Empathy – defined as the ability to perceive and relate to the thoughts, emotions, or experiences of others – is a single skill that has the power to transform your workplace.
Studies have found a direct link between empathy and commercial success. This is likely due to the fact that research suggests empathy can boost workplace engagement, productivity, collaboration, inclusion, teamwork, retention, motivation, wellbeing and more.
Let’s take a closer look at the power of cultivating an empathetic workforce.
What is empathy?
Empathy is about stepping into someone else’s shoes, being aware of their feelings, understanding their needs and actively trying to support them. According to psychologists, empathy is one of five key components of emotional intelligence and develops through three stages:
- Cognitive empathy: being aware of the emotional state of another person; a desire to understand.
- Emotional empathy: engaging with and sharing those emotions; a desire to feel.
- Compassionate empathy: taking action to support that person; a desire to help.
What does empathy look like in the workplace?
In the workplace, an empathetic employee might be someone who:
- Actively listens to what others have to say, paying full attention to the present situation
- Easily picks up on how others are feeling and spots signs of struggle
- Is curious and interested in the needs, development and aspirations of colleagues
- Helps colleagues with both personal and work-related issues
- Is the go-to person for advice
- Offers constructive feedback
- Creates genuine rapport with colleagues and clients
- Recognises that everyone is human
The power of empathetic leadership
The signs of empathy listed above are applicable to all employees, not just leaders. However, there is a wide body of research that shows the impact that empathetic leadership has on organisations.
For example, research by Van Brommel in 2021 found that empathetic leadership promotes inclusion, innovation and engagement. Specifically:
- 50% of people with highly empathic senior leaders report often or always experiencing inclusion at work, compared to only 17% of people with less empathic senior leadership.
- 61% of people with highly empathic senior leaders report often or always being innovative at work compared to only 13% of people with less empathic senior leaders.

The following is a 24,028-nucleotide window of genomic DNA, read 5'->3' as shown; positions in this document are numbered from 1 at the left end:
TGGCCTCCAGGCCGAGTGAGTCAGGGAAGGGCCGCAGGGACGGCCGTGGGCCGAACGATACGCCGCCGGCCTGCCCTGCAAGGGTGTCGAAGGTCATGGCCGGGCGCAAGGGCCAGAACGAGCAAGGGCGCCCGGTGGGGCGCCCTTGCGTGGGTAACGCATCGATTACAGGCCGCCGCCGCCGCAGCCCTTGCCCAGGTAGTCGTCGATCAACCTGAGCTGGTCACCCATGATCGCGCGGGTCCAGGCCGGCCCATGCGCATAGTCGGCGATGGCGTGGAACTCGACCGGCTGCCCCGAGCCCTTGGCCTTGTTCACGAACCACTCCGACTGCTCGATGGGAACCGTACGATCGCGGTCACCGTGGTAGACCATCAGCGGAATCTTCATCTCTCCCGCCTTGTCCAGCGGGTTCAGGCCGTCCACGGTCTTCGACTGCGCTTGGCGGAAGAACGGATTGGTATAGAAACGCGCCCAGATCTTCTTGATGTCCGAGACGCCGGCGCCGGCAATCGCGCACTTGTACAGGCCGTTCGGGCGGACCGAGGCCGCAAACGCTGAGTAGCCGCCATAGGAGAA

- 76% of people with highly empathic senior leaders report often or always being engaged, compared to only 32% of people with less empathic senior leaders.
Moreover, empathy is key to establishing trusting relationships and according to an article from HBR, organisations where employees trust their management have 74% less stress, 106% more energy at work, 50% higher productivity, 13% fewer sick days, 76% more engagement, 29% more life satisfaction and 40% less burnout.
The power of an empathetic culture
Whilst empathetic leadership is clearly beneficial, cultivating empathy across the whole organisation is where the power to transform a workplace really takes place.
For example, the 2020 State of Workplace Empathy Report highlights how key empathy is for employee job satisfaction and loyalty:
- 75% of employees would choose an employer with a strong culture of empathy over an employer offering a slightly higher salary.
- 73% of employees would choose an empathetic employer even if it meant changing their role, industry or career path.
- 83% of employees would consider leaving their current organisation for a similar role at a more empathetic organisation.
Additionally, the research by Van Brommel in 2021 also found that 76% of employees believe an empathetic organisation inspires more motivated employees.
Interestingly, a recent study found that 90% of employees reported that investing in employee mental health is one of the biggest demonstrations of empathy from an employer. Employees believed when organisations provide mental health support/initiatives it can increase productivity (48%) and motivation (42%), reduce turnover (39%) and create a sense of belonging in the organisation (36%).
These statistics highlight a small amount of the research that proves the power of empathy. However, cultivating empathy is more than doing what is ‘good’ for business, it is doing what is ‘right’ for employees.
How can you cultivate an empathetic workforce?
Now that you know the power of empathy in the workplace, you might be wondering what you can do to cultivate it within your organisation. Fortunately, empathy is not a fixed trait and it can be learned.
We looked at how you can teach empathy in our webinar titled ‘How HR Can Cultivate Empathy In The Workplace’. To access the replay of this webinar, hosted by Paul McGregor (Founder of Everymind at Work) and Carl Garner (Educational Psychologist & Speaker), and download all the resources we provided, please click here.